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Posted by Michael Barnes on July 26, 2012
I’ve participated in cloud events in four different countries over the past two weeks. Attendees were primarily senior and mid-level IT decision-makers seeking guidance and best practices for implementing private clouds within their organizations. Regardless of the country of origin, industry focus or level of cloud-related experience, one common theme stood out above all others during both formal and informal discussions – the importance of effective communication.
The key takeaway – don’t get dogmatic about terminology. In fact, when it comes to cloud-related initiatives, choose your words carefully and be prepared for the reaction you’re likely to get.
‘Cloud computing’ as a term remains over-hyped, over-used, and still often poorly understood – because of this, typical reactions to the term are likely to range from cynicism and doubt to defensiveness and derision and all the way to outright hostility. Ironically, the fact that it’s not a technical term actually creates more confusion in many instances since its meaning is so general as to apply to practically anything (or nothing, depending on your point of view or perhaps your level of cynicism).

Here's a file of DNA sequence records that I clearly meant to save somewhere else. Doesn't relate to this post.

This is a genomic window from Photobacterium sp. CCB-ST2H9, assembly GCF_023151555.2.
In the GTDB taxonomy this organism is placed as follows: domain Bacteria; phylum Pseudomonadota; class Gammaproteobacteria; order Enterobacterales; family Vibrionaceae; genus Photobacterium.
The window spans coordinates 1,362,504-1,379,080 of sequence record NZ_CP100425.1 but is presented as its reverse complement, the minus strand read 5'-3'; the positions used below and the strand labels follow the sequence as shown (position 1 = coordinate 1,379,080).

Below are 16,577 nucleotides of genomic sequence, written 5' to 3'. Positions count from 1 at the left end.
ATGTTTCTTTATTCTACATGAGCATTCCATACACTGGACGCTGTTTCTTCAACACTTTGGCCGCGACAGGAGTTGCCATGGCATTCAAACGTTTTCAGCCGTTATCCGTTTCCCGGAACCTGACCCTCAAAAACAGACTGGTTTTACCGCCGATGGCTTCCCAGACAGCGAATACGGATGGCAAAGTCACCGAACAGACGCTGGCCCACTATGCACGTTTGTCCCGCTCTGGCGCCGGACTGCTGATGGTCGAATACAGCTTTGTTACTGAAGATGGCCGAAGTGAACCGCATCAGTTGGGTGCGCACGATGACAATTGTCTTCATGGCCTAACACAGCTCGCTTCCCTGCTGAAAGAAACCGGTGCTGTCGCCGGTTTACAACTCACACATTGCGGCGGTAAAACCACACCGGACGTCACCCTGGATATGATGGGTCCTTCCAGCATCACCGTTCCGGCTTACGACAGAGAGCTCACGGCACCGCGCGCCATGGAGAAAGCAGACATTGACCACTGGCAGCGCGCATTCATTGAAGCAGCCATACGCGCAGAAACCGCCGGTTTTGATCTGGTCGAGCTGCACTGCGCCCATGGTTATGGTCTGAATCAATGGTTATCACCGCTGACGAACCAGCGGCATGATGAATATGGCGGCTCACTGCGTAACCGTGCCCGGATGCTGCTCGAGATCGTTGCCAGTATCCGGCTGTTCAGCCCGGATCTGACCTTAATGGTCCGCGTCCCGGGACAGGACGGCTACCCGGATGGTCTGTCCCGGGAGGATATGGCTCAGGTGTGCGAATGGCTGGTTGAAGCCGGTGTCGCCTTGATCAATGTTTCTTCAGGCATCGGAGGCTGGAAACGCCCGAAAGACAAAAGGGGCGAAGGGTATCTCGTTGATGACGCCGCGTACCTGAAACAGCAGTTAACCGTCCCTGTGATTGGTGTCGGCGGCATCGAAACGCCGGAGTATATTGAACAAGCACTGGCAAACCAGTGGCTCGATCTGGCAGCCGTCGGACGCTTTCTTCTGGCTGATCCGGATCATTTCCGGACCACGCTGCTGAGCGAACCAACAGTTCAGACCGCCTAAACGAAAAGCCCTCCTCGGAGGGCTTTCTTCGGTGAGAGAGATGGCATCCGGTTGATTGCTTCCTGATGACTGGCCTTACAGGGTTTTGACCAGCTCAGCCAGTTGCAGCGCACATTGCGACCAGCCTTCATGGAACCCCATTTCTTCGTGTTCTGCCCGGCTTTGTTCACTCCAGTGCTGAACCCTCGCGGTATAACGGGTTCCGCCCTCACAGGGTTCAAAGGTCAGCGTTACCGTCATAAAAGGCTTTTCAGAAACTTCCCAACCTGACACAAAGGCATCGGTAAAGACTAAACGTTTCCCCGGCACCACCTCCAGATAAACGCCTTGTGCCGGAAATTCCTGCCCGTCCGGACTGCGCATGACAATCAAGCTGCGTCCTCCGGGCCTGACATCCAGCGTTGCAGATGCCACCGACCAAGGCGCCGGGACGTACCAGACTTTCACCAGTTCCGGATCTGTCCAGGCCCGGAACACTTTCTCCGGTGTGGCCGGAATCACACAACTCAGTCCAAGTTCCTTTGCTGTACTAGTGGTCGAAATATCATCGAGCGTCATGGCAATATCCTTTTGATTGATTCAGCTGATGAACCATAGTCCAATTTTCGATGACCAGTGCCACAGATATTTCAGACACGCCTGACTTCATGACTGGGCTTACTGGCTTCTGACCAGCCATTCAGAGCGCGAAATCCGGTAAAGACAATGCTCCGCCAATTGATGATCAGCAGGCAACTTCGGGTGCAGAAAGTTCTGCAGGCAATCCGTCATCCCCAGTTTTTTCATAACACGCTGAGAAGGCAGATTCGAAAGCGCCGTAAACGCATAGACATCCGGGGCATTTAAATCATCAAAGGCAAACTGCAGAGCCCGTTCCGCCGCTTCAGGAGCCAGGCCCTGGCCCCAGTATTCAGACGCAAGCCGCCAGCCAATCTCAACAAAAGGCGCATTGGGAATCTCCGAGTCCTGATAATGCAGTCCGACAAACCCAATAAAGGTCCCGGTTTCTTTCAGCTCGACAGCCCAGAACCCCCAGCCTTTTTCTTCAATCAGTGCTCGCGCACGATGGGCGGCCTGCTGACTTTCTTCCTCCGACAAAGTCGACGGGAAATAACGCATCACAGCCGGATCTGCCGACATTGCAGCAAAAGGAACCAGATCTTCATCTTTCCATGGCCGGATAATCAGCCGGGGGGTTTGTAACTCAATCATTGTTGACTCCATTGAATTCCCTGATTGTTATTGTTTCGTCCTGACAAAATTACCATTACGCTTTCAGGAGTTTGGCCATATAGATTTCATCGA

At all four events over the past two weeks – and in fact in nearly all discussions of IT priorities I’ve had over the past six months – CIOs and other senior IT decision-makers have consistently made clear that ‘cloud computing’ as a general objective or direction isn’t a top priority per se. However, they are unanimous in their belief that data center transformation is essential to supporting business requirements and expectations.
Instead of referring to cloud computing itself, (including private clouds, virtual private clouds, hybrid clouds, or any other description that implies leveraging internal data center resources), these decision-makers remain focused on supporting business needs by enabling what they generally refer to as ‘virtual data centers’ for their organizations. While the exact terminology used varies, key characteristics are remarkably consistent:
- Support for fully virtual data center(s) – not just virtualized
- Dynamically reconfigurable resources based on changing workloads and requirements
- Location independence from the user perspective, application and service centric, model and policy driven
And the justification for these initiatives? Also consistent:
- Improved service delivery and responsiveness to the business
- Increased efficiency and resource utilization for IT operational improvements
- Better business continuity and disaster recovery capabilities
Yes, I’m aware that both the characteristics and justifications outlined above essentially represent the very definition of private clouds. However, pointing this out during internal project discussions and meetings won’t necessarily help your cause, far better to pragmatically communicate the goal and approach for delivering improved capabilities to the business. If you do that successfully, you can call it whatever you want.
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